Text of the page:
Posts Tagged “homework”

Five Tips For a Successful School Year

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With Back-To-School well behind us and report cards on their way, it’s the perfect time to assess whether your child has all that he or she needs for a successful school year. We run around crazy trying to get 32 glue sticks and color coordinated supplies by September but now that November is almost at a close, what might have been overlooked?

Here are FIVE areas to assess to ensure the most successful school year.

  1. Study Space – Do you have a study space? It is clear of clutter, mail, to-do’s and distraction? Growing up I did my homework on my bed most of the time but honestly I was most focused and attentive when I sat at the dining room table where I could sit up straight and easily get to the supplies I needed. Keep study spaces away from toys and tv’s if possible as it is best to minimize the distractions.  Having a consistent space for homework and study is important – it builds good habit to know exactly where to go for quiet and space.
  2. Supplies – Are pencils sharpened? Are supplies easy to get to for projects and everyday assignments? My daughter (kindergarten) has a worksheet three to four times a week that requires glue and scissors. At first my husband and I said we’ll continue to put the scissors in their regular secured location but after learning that she’ll need them almost everyday, we decided to just keep them in her reach with her other supplies. Same thing applies to her glue stick and she has learned to be responsible for these items and keeps them in her crayon box for daily use. Are there supplies that were overlooked at the start of school? Or perhaps a failed attempt at loose-leaf paper should be replaced with notebooks? This is the time to reassess what’s needed and what’s not. Those not so common items (a ruler in our case) are left to a separate container so not to be in the way or offer distraction.
  3. Homework Check – In the beginning we’re all really good about checking that homework is complete… but come November, are you still just as diligent? Are you initialing the school planners, emailing the teacher with questions and generally checking in for progress and monitoring interest? Are you keeping track of the things that come easy versus the items that have been difficult? This can include actual assignments OR study habits. Does your child need 15 mins to burn off some energy or let off steam before digging into assignments, or is your child better off immediately getting to homework since 15 mins easily becomes 45? Take a look at the homework environment.  Is homework in the kitchen distracting with running water or a running dishwasher? While it may be easier as parents to have our children do homework in our presence (kitchen table) it may be necessary to carve time out to meet them in the best environment for concentration and questions. And about the assignments, which subjects does your child prefer and how can you get involved at home? This is the time to make changes to study patterns, extra help or adding a layer of family influence.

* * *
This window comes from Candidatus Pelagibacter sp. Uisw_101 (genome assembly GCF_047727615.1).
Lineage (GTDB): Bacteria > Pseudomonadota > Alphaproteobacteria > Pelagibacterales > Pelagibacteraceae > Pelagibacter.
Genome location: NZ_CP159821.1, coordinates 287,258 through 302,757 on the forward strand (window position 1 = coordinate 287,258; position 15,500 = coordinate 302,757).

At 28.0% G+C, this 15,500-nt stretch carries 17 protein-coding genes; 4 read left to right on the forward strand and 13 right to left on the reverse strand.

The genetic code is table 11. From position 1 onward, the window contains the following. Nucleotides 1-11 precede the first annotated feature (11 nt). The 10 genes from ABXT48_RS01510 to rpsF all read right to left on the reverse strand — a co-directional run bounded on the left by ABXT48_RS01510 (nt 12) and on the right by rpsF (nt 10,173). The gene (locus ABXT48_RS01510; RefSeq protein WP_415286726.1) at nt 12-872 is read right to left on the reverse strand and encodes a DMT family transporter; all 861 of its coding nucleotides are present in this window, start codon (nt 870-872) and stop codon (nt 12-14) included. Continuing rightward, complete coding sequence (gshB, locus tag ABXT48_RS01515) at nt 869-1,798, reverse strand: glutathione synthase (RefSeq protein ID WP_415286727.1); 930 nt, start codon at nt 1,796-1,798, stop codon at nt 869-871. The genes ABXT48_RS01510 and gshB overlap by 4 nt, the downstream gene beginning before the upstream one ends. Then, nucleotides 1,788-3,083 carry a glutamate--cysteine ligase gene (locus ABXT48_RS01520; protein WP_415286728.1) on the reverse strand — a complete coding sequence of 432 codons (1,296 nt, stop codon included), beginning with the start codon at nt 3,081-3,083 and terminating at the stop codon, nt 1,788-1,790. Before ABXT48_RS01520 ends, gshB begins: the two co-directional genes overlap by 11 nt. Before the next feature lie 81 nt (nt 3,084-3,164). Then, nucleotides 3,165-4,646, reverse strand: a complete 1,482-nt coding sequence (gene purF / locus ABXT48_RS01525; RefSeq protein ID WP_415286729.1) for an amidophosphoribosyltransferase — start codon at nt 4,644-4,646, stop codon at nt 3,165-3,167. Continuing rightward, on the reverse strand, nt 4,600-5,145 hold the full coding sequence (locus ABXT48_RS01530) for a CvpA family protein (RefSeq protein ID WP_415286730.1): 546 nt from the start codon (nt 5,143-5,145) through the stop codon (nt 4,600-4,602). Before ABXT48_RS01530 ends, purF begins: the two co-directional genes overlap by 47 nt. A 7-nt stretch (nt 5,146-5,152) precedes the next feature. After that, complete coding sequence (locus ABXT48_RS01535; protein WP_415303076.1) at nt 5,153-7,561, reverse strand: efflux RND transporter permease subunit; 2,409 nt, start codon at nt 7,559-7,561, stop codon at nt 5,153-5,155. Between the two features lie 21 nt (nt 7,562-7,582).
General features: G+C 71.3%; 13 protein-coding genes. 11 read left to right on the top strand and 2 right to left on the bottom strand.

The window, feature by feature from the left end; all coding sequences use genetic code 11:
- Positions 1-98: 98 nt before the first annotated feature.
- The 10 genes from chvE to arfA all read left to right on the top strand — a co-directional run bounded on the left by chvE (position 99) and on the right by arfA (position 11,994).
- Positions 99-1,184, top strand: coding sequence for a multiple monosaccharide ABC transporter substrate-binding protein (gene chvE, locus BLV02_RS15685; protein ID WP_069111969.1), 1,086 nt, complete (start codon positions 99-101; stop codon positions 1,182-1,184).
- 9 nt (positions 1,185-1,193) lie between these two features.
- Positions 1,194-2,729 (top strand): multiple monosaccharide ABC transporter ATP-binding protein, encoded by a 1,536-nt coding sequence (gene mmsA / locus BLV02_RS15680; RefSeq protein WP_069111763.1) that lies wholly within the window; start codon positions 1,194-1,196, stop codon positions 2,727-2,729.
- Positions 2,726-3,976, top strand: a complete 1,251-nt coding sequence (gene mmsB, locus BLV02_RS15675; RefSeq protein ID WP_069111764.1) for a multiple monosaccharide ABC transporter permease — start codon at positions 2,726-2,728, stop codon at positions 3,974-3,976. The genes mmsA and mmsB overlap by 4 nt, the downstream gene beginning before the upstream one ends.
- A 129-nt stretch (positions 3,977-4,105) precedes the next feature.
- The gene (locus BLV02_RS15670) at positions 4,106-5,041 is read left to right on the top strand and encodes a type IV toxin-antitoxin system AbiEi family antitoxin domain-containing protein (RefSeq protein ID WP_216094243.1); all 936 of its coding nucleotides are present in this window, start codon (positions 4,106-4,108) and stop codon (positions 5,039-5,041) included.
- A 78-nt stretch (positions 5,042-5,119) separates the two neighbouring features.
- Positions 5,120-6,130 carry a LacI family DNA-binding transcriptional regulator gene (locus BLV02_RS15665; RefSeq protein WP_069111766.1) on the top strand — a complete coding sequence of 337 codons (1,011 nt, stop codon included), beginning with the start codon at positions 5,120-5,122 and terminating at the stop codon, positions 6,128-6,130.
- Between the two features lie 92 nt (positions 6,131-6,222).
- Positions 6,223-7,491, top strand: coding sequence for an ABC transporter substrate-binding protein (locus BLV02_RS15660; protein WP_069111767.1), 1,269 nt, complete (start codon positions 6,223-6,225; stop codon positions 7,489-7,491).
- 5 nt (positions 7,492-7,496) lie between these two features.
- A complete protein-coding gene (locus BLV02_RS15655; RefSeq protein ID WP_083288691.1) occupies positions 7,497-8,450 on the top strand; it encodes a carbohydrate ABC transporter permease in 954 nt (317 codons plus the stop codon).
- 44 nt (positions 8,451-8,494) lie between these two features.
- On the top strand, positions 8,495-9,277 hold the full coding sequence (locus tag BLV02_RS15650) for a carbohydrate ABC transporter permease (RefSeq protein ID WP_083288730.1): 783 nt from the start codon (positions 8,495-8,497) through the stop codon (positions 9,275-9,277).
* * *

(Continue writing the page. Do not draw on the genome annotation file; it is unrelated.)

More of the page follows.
4. Family Calendar – From young infants our children rely on routine. Keep in mind that most children want to know what is expected of them and what they can expect in return. Keep a family calendar handy and encourage family participation, meaning soccer games and play dates are entered as well as science projects, Mom/Dad date night and such. Knowing when family game night is allows children to get excited about it and knowing when a babysitter is expected offers them the opportunity to prepare by getting homework done sooner or anticipating what to do with the babysitter. Keeping everyone informed (or mostly informed) provides less stress for our children. This can be extremely key for a successful school year for some children while others are more comfortable with a fly-by-the-seat-of-your-pants routine. This is just another tool, should you have children driven by routine or multiple kids to keep engaged.